Basilea’s promising asset showed meaningful clinical benefit in patients with FGFR2 fusions intrahepatic cholangiocarcinoma
Sep 10, 2022 | DelveInsight
CCA represents one of the biggest challenges that the scientific community, at multiple levels, beyond hepatologists, and oncologists, is currently coping with. Also, because of its major aggressiveness and a late stage diagnosis at an advanced stage, the improvement in the clinical management of CCA has been extremely limited. Intrahepatic cholangiocarcinoma is the second most common primary liver malignancy and it has been rising in incidence over the past several decades. FGFR2 gene rearrangements in iCCA patients occur in approximately 10-16%, and this underscores the importance of next-generation sequencing in this population. Given its poor prognosis and diagnosis at a late stage, novel therapies are urgently needed to improve the outcomes. Although, there are currently several US FDA approved medications that can help target this change in the tumor, but these drugs have found to be lose effectiveness after several months as the tumor becomes resistant to the medication. Currently surgical resection is the only option to cure the disease despite its high recurrence rates. Other than surgery, only pemigatinib and infigratinib are approved for FGFR2 mutated iCCA.
The safety and ITT population comprises 147 patients: 103 with FGFR2 fusions and 44 with FGFR2 mutations or amplifications. Patients with FGFR2 fusions received a median number of 28-days treatment cycles of 7.0 compared to 5.0 treatment cycles in patients with a dose intensity of 95% in both cohorts. The objective response rate and disease control rate was 22.3%/75.7% in patients with FGFR2 fusions and 6.8% / 63.6% in patients with FGFR2 mutations or amplifications. Median PFS and OS (months) were 7.8 / 17.2 in patients with FGFR2 fusions and 8.3 / 15.9 in patients with FGFR2 mutations or amplifications. The median duration of response 6.4 months in patients with FGFR2 fusions and 5.6 for patients with FGFR2 mut/amp. Also, patients who observed progressive disease was observed in 15.5% in patients with FGFR2 fusions and 20.5% in patients with FGFR2 mut/amp.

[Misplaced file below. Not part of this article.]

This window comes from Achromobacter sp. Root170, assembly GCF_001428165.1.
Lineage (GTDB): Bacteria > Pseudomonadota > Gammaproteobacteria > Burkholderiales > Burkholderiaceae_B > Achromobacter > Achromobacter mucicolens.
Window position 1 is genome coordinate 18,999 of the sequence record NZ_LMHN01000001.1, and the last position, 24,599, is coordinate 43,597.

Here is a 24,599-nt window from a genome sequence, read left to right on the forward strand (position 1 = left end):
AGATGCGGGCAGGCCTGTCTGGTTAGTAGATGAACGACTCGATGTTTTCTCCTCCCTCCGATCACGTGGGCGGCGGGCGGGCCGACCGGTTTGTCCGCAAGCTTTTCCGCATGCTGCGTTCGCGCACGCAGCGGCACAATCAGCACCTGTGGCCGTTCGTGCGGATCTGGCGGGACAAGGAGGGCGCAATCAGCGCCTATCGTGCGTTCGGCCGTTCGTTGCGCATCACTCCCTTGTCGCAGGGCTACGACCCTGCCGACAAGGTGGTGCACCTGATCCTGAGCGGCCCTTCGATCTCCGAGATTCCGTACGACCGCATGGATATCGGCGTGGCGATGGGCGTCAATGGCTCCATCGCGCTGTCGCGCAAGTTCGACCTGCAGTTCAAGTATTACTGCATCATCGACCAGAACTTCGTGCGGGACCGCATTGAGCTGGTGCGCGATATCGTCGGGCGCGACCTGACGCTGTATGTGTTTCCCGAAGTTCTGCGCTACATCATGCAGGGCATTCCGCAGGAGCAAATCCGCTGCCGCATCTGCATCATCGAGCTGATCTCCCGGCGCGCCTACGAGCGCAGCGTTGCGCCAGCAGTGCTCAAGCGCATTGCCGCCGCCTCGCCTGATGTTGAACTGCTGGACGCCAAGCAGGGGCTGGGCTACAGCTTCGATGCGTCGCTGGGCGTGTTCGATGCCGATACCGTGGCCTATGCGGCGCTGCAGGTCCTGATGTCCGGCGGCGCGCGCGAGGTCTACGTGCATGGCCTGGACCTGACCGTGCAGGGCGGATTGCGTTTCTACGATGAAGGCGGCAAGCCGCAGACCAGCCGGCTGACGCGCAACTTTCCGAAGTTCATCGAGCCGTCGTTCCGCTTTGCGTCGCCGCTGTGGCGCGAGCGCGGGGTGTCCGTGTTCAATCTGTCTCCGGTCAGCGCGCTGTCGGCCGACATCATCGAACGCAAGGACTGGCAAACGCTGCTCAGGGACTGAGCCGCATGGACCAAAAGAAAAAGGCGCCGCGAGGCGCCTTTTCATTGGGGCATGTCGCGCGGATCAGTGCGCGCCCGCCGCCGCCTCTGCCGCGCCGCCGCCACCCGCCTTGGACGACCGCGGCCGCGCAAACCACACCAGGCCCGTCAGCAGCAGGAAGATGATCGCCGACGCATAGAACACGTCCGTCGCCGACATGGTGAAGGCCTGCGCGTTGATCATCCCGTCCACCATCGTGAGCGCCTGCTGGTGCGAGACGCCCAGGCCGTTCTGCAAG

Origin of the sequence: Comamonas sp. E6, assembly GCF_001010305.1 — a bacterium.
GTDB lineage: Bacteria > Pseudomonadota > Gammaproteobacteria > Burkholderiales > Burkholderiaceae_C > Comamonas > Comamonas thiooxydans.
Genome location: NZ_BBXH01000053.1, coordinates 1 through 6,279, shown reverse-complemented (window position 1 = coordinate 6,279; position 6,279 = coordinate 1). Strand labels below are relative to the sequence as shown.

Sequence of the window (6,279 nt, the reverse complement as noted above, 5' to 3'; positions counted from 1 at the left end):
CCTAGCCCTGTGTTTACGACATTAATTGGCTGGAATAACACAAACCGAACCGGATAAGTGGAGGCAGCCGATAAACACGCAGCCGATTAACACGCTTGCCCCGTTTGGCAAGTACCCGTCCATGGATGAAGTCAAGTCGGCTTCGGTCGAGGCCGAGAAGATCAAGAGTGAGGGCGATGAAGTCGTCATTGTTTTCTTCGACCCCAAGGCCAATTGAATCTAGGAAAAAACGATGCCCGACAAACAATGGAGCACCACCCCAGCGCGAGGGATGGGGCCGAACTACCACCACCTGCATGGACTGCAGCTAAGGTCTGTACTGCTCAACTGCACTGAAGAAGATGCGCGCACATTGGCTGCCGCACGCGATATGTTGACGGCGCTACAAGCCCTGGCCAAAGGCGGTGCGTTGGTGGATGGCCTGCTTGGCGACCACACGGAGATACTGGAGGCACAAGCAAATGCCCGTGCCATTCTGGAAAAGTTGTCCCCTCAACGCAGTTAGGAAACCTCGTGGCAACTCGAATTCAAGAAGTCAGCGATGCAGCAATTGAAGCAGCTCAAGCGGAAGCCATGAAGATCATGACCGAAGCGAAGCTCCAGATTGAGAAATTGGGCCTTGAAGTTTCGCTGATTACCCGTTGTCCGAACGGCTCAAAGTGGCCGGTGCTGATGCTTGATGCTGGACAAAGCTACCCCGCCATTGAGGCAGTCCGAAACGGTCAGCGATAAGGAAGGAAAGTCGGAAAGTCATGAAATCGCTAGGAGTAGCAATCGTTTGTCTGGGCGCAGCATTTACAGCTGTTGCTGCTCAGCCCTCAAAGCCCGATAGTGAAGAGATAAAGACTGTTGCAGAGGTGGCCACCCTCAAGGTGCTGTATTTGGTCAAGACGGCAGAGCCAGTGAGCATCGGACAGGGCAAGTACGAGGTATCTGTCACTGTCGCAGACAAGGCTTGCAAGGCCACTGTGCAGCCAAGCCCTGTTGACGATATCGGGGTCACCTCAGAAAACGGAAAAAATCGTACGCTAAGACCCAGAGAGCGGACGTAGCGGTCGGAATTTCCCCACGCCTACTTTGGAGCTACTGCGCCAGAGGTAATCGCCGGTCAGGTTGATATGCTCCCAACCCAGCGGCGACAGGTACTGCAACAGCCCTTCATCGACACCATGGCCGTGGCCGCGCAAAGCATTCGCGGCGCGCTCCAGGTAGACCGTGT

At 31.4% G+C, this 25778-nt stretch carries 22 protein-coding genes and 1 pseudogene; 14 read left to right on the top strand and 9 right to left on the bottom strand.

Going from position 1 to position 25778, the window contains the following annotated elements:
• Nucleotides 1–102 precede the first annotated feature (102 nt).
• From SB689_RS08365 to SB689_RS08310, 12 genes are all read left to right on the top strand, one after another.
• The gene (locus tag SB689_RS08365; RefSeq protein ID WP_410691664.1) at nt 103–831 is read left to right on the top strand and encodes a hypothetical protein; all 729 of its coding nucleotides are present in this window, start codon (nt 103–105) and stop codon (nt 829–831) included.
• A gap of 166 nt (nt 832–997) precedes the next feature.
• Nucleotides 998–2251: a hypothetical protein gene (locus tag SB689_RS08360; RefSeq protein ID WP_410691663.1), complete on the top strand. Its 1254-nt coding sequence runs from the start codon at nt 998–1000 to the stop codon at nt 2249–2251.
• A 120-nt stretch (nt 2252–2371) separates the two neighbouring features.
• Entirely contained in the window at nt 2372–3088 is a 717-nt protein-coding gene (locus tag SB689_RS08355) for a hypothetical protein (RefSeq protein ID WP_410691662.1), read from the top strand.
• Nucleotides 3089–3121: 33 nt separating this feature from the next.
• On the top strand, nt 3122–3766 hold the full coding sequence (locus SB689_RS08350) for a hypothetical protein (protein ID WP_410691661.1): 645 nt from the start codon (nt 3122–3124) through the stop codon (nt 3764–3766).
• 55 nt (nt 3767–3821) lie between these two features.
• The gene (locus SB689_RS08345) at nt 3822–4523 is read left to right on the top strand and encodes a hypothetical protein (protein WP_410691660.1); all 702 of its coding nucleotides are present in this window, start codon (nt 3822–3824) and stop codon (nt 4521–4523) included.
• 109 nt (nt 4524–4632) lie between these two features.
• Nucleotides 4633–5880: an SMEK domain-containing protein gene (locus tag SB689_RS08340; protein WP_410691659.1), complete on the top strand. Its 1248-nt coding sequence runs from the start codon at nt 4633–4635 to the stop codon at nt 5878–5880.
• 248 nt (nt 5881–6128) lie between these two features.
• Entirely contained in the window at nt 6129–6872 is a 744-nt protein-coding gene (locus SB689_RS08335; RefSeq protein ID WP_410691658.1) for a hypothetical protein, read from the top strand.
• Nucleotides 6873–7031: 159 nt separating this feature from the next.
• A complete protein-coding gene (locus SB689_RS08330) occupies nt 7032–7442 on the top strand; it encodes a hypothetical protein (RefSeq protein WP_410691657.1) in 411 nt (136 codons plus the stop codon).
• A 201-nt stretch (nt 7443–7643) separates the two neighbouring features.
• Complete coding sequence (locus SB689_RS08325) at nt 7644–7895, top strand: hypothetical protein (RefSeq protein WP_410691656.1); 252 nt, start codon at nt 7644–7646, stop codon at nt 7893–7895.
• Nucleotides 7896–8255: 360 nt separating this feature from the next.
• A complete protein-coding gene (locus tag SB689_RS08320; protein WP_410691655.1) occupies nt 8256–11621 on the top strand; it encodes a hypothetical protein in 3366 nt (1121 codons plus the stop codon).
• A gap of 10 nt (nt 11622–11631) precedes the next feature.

Severe (Grade 3) drug-related AEs were infrequent with the exception of AST and ALT elevations; no cases of drug-induced liver injury (DILI) were assessed.
Conclusion- These new effective results may surely give an advantage to derizantinib in the second-line treatment setting and fulfill the unmet need of the patients with FGFR2 mutated iCCA. As we already know that currently, there are only two FDA approved therapies for FGFR mutated CCA but, as already mentioned these approved therapies lack effectiveness after several months as tumor becomes resistant to medications. So, patients with this mutation need a treatment modality, which is effective enough and capable of completely removing the tumor from the body and derazantinib can prove to be beneficial for this patient segment and fulfilling the unmet need that exists.
Expert Opinion: “This outcome is very encouraging and further strengthens the evidence for the differentiation of derazantinib versus other FGFR inhibitors both from the efficacy and safety perspective.”
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